Joseph Casola

Dr. Joe Casola has worked on issues related to climate science and policy for nearly 20 years. His career has focused on translating information about climate variability, climate change, and climate impacts for policymakers, resource managers, and business leaders. Recent accomplishments include coordinating the 2017 Northwest Climate Conference and serving as an author for the Fourth National Climate Assessment and the report Unfair Share: Exploring the Disproportionate Risks from Climate Change Facing Washington State Communities. Dr. Casola earned his PhD and MS degrees in Atmospheric Sciences from the University of Washington, where his research examined the response of snowpack in the Cascades to rising temperatures. He also holds a BS in Chemistry from Duke University. His past positions include: Deputy Director at University of Washington's Climate Impacts Group; adjunct faculty at George Mason University; Staff Scientist and Program Director for Science and Impacts at the Center for Climate and Energy Solutions; Senior Associate at ICF International; and Post-Doctoral Fellow at the National Research Council.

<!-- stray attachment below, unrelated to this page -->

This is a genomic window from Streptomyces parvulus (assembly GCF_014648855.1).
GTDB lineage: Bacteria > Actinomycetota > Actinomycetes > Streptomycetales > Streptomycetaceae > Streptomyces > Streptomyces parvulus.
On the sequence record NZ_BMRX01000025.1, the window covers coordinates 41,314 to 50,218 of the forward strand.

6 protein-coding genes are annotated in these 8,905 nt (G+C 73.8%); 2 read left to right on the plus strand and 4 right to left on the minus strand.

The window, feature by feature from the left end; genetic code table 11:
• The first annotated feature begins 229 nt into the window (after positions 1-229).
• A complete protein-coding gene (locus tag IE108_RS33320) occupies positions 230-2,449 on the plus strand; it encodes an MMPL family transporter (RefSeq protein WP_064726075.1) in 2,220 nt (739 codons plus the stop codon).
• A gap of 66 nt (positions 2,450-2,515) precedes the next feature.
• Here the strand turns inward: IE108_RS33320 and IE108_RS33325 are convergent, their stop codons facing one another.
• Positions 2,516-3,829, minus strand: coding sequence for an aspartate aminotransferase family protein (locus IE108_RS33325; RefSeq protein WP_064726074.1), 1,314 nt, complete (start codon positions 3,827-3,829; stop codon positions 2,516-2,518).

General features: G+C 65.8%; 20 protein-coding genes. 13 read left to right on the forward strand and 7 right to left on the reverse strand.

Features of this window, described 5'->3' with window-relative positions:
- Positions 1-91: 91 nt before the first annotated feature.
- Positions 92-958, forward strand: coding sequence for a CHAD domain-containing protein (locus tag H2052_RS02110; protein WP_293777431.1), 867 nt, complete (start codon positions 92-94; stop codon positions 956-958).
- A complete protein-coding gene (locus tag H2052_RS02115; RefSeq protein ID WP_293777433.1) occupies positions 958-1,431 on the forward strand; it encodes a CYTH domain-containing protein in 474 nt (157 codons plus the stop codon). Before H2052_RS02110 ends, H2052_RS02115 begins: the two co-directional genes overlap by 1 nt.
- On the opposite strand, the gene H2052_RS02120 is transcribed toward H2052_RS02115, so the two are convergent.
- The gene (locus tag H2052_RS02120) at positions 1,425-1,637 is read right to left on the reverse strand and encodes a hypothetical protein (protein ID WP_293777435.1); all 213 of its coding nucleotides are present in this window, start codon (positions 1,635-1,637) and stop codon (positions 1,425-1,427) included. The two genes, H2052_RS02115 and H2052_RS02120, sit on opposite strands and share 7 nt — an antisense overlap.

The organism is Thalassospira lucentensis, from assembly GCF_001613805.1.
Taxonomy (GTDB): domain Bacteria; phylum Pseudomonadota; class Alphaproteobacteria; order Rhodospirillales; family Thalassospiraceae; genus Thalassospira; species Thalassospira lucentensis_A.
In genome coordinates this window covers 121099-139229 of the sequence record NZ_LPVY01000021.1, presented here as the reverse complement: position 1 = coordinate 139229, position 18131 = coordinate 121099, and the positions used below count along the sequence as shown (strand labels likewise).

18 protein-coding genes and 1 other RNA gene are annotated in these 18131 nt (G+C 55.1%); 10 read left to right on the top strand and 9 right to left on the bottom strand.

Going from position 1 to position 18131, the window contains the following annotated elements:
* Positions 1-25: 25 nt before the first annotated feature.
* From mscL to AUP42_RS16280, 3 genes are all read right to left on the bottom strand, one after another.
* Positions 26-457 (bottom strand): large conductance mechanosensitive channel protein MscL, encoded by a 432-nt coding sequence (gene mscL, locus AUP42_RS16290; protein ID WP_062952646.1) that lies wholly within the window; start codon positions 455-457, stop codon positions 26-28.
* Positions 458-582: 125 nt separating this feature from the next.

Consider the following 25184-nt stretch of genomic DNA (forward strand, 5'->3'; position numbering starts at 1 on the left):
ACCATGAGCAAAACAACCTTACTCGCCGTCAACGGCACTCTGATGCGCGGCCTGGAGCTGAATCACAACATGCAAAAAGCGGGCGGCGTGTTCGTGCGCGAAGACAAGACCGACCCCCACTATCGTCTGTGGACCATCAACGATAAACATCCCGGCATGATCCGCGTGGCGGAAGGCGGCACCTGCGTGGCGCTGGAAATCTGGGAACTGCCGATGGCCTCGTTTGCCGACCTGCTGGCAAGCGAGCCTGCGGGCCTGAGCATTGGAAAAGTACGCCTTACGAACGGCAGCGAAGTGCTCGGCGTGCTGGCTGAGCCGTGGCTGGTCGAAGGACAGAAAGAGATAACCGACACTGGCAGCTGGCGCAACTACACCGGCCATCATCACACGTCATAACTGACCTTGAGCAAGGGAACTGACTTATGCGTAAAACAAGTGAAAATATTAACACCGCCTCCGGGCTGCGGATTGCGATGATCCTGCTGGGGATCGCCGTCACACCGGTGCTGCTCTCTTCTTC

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Planning with Climate Change in Mind (Coursera)

This course focuses on the climate impacts occurring and expected to occur across the United States. Our approach will be regional and sectoral, with consideration of impacts on water resources, transportation, energy, agriculture, forests, health, and coastal/marine resources. We will also look at how you can apply information about [...]
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How Do We Manage Climate Change? (Coursera)

In this course, learners will identify the types of actions that we can pursue to address climate change. These actions fall into two broad categories: 1) mitigation, which refers to efforts to reduce greenhouse gas emissions or enhance carbon sinks, and 2) adaptation, which refers to our preparations for [...]
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What is Climate Change? (Coursera)

In this course, learners will become familiar with the scientific evidence that demonstrates human-caused climate change. We will explore how greenhouse gases cause the Earth to warm, and why our recent warming is attributed to human activities. We will also discuss where our climate is headed, including anticipated future [...]
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